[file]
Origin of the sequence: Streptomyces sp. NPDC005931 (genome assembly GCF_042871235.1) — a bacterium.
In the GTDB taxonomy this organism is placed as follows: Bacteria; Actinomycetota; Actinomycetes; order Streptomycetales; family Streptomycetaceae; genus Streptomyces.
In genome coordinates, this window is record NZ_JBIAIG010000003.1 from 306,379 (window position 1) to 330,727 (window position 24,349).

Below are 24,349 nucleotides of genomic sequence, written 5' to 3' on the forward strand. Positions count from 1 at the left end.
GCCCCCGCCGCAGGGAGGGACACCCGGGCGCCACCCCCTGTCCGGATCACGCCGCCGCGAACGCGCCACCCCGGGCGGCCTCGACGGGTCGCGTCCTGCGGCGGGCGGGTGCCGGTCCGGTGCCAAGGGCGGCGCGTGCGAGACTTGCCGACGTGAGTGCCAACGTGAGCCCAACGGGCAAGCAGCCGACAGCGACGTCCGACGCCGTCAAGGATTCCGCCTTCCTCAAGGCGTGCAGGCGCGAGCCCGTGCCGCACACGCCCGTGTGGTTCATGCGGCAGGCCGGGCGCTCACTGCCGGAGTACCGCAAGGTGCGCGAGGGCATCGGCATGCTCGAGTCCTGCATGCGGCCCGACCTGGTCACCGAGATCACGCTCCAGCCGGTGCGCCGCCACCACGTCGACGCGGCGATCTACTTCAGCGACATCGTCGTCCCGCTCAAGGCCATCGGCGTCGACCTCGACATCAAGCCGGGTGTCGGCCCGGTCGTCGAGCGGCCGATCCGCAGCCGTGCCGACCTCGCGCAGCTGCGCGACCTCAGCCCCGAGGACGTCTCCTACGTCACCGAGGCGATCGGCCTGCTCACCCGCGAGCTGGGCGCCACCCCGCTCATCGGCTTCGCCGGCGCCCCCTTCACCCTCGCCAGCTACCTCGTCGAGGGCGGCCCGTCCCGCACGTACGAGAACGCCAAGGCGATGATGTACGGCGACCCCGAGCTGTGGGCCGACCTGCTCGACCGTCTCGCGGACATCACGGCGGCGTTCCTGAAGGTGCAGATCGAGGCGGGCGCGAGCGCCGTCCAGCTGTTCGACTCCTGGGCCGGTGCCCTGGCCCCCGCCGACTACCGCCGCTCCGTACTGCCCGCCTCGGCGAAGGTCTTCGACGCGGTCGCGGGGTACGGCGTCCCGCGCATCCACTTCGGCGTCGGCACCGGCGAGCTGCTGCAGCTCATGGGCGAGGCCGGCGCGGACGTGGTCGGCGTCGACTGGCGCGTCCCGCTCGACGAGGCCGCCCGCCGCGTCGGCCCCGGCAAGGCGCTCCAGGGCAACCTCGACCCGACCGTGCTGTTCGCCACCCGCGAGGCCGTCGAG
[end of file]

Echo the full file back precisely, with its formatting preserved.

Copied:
Origin of the sequence: Streptomyces sp. NPDC005931 (genome assembly GCF_042871235.1) — a bacterium.
In the GTDB taxonomy this organism is placed as follows: Bacteria; Actinomycetota; Actinomycetes; order Streptomycetales; family Streptomycetaceae; genus Streptomyces.
In genome coordinates, this window is record NZ_JBIAIG010000003.1 from 306,379 (window position 1) to 330,727 (window position 24,349).

Below are 24,349 nucleotides of genomic sequence, written 5' to 3' on the forward strand. Positions count from 1 at the left end.
GCCCCCGCCGCAGGGAGGGACACCCGGGCGCCACCCCCTGTCCGGATCACGCCGCCGCGAACGCGCCACCCCGGGCGGCCTCGACGGGTCGCGTCCTGCGGCGGGCGGGTGCCGGTCCGGTGCCAAGGGCGGCGCGTGCGAGACTTGCCGACGTGAGTGCCAACGTGAGCCCAACGGGCAAGCAGCCGACAGCGACGTCCGACGCCGTCAAGGATTCCGCCTTCCTCAAGGCGTGCAGGCGCGAGCCCGTGCCGCACACGCCCGTGTGGTTCATGCGGCAGGCCGGGCGCTCACTGCCGGAGTACCGCAAGGTGCGCGAGGGCATCGGCATGCTCGAGTCCTGCATGCGGCCCGACCTGGTCACCGAGATCACGCTCCAGCCGGTGCGCCGCCACCACGTCGACGCGGCGATCTACTTCAGCGACATCGTCGTCCCGCTCAAGGCCATCGGCGTCGACCTCGACATCAAGCCGGGTGTCGGCCCGGTCGTCGAGCGGCCGATCCGCAGCCGTGCCGACCTCGCGCAGCTGCGCGACCTCAGCCCCGAGGACGTCTCCTACGTCACCGAGGCGATCGGCCTGCTCACCCGCGAGCTGGGCGCCACCCCGCTCATCGGCTTCGCCGGCGCCCCCTTCACCCTCGCCAGCTACCTCGTCGAGGGCGGCCCGTCCCGCACGTACGAGAACGCCAAGGCGATGATGTACGGCGACCCCGAGCTGTGGGCCGACCTGCTCGACCGTCTCGCGGACATCACGGCGGCGTTCCTGAAGGTGCAGATCGAGGCGGGCGCGAGCGCCGTCCAGCTGTTCGACTCCTGGGCCGGTGCCCTGGCCCCCGCCGACTACCGCCGCTCCGTACTGCCCGCCTCGGCGAAGGTCTTCGACGCGGTCGCGGGGTACGGCGTCCCGCGCATCCACTTCGGCGTCGGCACCGGCGAGCTGCTGCAGCTCATGGGCGAGGCCGGCGCGGACGTGGTCGGCGTCGACTGGCGCGTCCCGCTCGACGAGGCCGCCCGCCGCGTCGGCCCCGGCAAGGCGCTCCAGGGCAACCTCGACCCGACCGTGCTGTTCGCCACCCGCGAGGCCGTCGAG